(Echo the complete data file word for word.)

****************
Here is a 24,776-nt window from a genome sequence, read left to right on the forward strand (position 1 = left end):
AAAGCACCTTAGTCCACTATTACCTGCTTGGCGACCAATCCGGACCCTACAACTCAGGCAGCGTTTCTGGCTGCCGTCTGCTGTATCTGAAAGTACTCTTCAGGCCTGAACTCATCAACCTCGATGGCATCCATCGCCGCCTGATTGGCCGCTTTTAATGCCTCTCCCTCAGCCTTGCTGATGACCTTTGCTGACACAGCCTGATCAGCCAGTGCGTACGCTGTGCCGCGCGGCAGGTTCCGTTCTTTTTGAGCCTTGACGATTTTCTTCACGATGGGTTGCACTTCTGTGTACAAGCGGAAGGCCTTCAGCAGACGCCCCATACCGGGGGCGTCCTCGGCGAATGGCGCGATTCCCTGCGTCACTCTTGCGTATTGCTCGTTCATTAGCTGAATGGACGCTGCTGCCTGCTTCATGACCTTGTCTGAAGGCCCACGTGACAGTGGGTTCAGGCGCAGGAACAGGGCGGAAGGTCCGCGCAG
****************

Here is a 24,776-nt window from a genome sequence, read left to right on the forward strand (position 1 = left end):
AAAGCACCTTAGTCCACTATTACCTGCTTGGCGACCAATCCGGACCCTACAACTCAGGCAGCGTTTCTGGCTGCCGTCTGCTGTATCTGAAAGTACTCTTCAGGCCTGAACTCATCAACCTCGATGGCATCCATCGCCGCCTGATTGGCCGCTTTTAATGCCTCTCCCTCAGCCTTGCTGATGACCTTTGCTGACACAGCCTGATCAGCCAGTGCGTACGCTGTGCCGCGCGGCAGGTTCCGTTCTTTTTGAGCCTTGACGATTTTCTTCACGATGGGTTGCACTTCTGTGTACAAGCGGAAGGCCTTCAGCAGACGCCCCATACCGGGGGCGTCCTCGGCGAATGGCGCGATTCCCTGCGTCACTCTTGCGTATTGCTCGTTCATTAGCTGAATGGACGCTGCTGCCTGCTTCATGACCTTGTCTGAAGGCCCACGTGACAGTGGGTTCAGGCGCAGGAACAGGGCGGAAGGTCCGCGCAG